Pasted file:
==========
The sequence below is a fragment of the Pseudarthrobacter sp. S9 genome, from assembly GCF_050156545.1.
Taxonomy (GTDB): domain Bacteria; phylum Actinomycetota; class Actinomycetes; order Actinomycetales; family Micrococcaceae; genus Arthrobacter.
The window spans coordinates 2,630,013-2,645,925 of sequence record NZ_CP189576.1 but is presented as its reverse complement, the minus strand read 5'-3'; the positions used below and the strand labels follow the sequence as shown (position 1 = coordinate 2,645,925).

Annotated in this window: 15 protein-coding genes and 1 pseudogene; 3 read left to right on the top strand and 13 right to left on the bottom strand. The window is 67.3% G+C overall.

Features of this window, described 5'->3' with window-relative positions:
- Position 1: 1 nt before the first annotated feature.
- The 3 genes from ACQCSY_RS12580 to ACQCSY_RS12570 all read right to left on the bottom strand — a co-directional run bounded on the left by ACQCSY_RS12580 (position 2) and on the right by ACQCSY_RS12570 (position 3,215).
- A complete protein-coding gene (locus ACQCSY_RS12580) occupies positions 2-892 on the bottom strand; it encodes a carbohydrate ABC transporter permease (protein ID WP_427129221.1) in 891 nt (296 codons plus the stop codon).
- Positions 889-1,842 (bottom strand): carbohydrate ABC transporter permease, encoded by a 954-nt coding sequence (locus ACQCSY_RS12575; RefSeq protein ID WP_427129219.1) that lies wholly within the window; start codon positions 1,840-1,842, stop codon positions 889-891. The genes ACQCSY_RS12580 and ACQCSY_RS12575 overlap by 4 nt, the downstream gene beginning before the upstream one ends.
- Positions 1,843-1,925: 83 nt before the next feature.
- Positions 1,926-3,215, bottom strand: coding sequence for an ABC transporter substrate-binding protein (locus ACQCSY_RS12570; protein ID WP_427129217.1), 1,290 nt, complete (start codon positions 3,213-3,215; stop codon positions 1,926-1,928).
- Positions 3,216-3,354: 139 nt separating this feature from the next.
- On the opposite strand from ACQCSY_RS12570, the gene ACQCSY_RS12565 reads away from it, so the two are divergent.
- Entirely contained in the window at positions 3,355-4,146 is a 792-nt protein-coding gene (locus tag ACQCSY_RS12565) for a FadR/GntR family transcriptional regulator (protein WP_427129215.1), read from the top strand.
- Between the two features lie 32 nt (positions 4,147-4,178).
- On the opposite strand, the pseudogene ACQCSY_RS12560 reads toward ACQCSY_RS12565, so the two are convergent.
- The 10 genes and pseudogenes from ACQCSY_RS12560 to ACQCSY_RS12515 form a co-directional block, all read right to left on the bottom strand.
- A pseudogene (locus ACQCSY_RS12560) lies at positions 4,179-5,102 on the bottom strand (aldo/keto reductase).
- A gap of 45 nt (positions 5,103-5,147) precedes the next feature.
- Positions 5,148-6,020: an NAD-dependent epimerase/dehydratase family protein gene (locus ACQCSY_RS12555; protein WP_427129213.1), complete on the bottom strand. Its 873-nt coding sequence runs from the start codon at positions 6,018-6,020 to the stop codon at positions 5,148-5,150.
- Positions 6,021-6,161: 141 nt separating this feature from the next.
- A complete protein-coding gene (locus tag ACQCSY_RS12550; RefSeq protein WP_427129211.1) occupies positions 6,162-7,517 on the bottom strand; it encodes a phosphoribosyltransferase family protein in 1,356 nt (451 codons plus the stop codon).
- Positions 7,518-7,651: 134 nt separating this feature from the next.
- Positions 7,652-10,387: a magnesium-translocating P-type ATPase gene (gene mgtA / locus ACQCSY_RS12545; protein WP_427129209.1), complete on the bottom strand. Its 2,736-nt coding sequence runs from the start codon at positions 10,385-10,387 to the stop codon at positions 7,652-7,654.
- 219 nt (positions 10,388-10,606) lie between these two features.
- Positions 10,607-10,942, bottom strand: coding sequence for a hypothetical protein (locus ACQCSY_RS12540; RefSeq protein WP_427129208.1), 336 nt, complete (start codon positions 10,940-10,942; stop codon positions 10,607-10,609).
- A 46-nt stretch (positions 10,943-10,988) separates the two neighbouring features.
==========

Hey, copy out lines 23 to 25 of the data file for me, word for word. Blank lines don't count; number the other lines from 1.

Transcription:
- Positions 7,518-7,651: 134 nt separating this feature from the next.
- Positions 7,652-10,387: a magnesium-translocating P-type ATPase gene (gene mgtA / locus ACQCSY_RS12545; protein WP_427129209.1), complete on the bottom strand. Its 2,736-nt coding sequence runs from the start codon at positions 10,385-10,387 to the stop codon at positions 7,652-7,654.
- 219 nt (positions 10,388-10,606) lie between these two features.